Joe Fletcher and Veronica Wolf-Boyle were among the runners at the hOKA Chicago Half Marathon. Credit: Provided

CHICAGO — Joe Fletcher signed up for Sunday’s HOKA Chicago Half Marathon to honor his mother, who has lung cancer.

The race was the first half marathon in three years for Fletcher, of suburban Evergreen Park, and he fundraised for lung cancer research. He dedicated his run to his mother “because it’s 13.1 miles and her lucky number is 13.”

“My goal was also to complete this under 12:13-mile pace as that is her birthday,” Fletcher said. “It just felt like something I could do to honor her and to raise money for lung cancer research and support.”

But the race was altered at the last minute and shortened by half of a mile — without runners being notified. Many of the runners — for whom the sport is a passion and the race details very serious — have posted complaints and concerns on social media.

“The fact that they cut the race short meant I didn’t even run the 13 miles that held such a huge personal significance to me,” Fletcher said. “Maybe it seems silly, but I poured everything into this race emotionally and physically, and I remember seeing this and feeling so disappointed like I failed at my goal to honor my mom, even though I didn’t do anything wrong.”

This Sunday was the 25th HOKA Chicago Half Marathon, which runs along the south lakefront and is organized by Life Time Fitness. It had an All Things Chicago theme, which included Chicago artist NNAMDΪ performing at a post-race festival.

The race is typically 13.1 miles to qualify as a half marathon. But runners said they used GPS on their phones and watches to determine the race cut a half-mile short — which was later confirmed by a Life Time email.

“A required, last-minute course change was implemented due to unforeseen circumstances in partnership with the City of Chicago,” marathon organizers commented in response to complaints on Instagram. “The impact of this change was a reduction to the overall course distance. We apologize for any inconvenience as we chose to prioritize athlete safety.”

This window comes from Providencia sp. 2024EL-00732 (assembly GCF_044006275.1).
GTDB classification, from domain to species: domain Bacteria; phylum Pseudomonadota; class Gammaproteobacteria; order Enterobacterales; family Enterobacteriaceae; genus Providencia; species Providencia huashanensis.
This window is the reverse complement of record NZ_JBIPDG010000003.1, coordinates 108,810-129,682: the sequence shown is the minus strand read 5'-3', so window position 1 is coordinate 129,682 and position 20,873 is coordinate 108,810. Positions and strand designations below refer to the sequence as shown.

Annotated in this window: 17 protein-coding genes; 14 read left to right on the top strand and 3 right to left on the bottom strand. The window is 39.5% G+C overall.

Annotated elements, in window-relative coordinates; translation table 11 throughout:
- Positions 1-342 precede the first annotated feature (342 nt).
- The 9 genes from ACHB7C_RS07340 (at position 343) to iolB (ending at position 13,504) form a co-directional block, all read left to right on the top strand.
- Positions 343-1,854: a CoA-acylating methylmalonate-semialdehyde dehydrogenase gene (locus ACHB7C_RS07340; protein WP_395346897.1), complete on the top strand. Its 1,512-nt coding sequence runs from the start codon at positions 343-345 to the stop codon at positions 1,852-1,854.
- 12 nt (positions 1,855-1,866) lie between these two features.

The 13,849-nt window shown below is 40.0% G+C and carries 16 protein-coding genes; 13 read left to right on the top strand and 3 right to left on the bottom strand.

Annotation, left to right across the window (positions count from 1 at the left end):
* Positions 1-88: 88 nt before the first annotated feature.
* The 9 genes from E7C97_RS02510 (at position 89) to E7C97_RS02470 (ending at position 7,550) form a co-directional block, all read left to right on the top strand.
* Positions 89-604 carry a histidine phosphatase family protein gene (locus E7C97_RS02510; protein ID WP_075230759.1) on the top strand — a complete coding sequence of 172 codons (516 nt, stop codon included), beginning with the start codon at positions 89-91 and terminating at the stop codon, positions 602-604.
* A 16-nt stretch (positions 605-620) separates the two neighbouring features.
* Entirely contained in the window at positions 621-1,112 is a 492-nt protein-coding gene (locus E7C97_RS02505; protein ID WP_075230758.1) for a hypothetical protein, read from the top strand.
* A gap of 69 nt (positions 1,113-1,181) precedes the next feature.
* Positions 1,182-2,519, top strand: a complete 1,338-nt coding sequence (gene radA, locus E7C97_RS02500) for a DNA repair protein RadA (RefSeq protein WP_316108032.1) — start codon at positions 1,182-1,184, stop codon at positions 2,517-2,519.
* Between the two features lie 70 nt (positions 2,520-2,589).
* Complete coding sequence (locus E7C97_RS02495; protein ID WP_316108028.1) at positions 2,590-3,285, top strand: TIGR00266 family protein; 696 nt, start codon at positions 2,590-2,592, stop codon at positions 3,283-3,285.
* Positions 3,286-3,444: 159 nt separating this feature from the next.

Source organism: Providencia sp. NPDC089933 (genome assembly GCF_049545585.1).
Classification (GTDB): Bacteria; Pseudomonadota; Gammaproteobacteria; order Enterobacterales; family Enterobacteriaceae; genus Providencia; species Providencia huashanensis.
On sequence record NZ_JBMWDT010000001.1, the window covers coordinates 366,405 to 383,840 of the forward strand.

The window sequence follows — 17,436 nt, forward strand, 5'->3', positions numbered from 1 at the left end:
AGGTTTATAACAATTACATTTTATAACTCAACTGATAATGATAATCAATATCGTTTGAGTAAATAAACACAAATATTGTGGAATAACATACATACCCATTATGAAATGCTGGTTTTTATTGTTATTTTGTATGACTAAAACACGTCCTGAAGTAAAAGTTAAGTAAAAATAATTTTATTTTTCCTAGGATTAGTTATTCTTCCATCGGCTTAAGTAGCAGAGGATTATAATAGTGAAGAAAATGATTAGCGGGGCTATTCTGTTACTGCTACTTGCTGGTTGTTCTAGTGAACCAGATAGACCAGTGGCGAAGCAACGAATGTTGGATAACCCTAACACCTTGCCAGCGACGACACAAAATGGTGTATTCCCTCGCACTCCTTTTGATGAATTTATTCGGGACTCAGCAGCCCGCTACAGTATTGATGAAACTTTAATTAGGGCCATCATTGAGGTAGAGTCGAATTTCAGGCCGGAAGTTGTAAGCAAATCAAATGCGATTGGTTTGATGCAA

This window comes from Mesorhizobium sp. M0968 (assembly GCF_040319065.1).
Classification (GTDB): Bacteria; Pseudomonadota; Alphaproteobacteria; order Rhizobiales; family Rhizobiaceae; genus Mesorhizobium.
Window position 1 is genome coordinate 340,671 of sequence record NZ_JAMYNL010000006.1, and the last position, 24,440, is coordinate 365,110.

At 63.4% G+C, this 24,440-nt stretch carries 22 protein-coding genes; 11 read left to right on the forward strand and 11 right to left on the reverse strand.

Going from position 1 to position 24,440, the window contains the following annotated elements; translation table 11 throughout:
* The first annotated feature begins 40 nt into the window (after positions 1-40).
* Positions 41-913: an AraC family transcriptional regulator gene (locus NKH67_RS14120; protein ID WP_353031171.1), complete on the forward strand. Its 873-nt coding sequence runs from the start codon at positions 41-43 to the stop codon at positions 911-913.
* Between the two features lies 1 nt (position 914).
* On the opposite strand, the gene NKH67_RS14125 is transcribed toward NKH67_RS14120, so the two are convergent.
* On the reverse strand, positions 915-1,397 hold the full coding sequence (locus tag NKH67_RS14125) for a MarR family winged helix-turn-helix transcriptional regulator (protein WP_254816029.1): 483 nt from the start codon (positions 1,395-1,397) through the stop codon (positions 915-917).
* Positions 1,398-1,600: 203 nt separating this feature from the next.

Chicago Half Marathon and Life Time did not respond to requests for comments.

Tim Bradley, interim executive director of Chicago Area Runners Association, said distance errors can happen at any level of racing.

“No one plans on this happening,” said Bradley, who didn’t run the race but had several club members compete. “It’s very unfortunate when it happens.”

Some runners, including Gene Tam, of Logan Square, are working to get refunds. Tam, who prepared for this half marathon — his first — for 18 weeks, disputed the charge on his Amex card “because the race was not what the distance promised.” Tam said Amex agreed and has processed the chargeback. 

Megan Dickey traveled from Springfield, Missouri, a seven-and-a-half-hour car ride, for the half marathon.

“I am disappointed to hear that the race was cut short and that this wasn’t a decision communicated to the participants before the race,” Dickey said. “I truly feel cheated from an accomplishment I was looking forward to achieving for months.”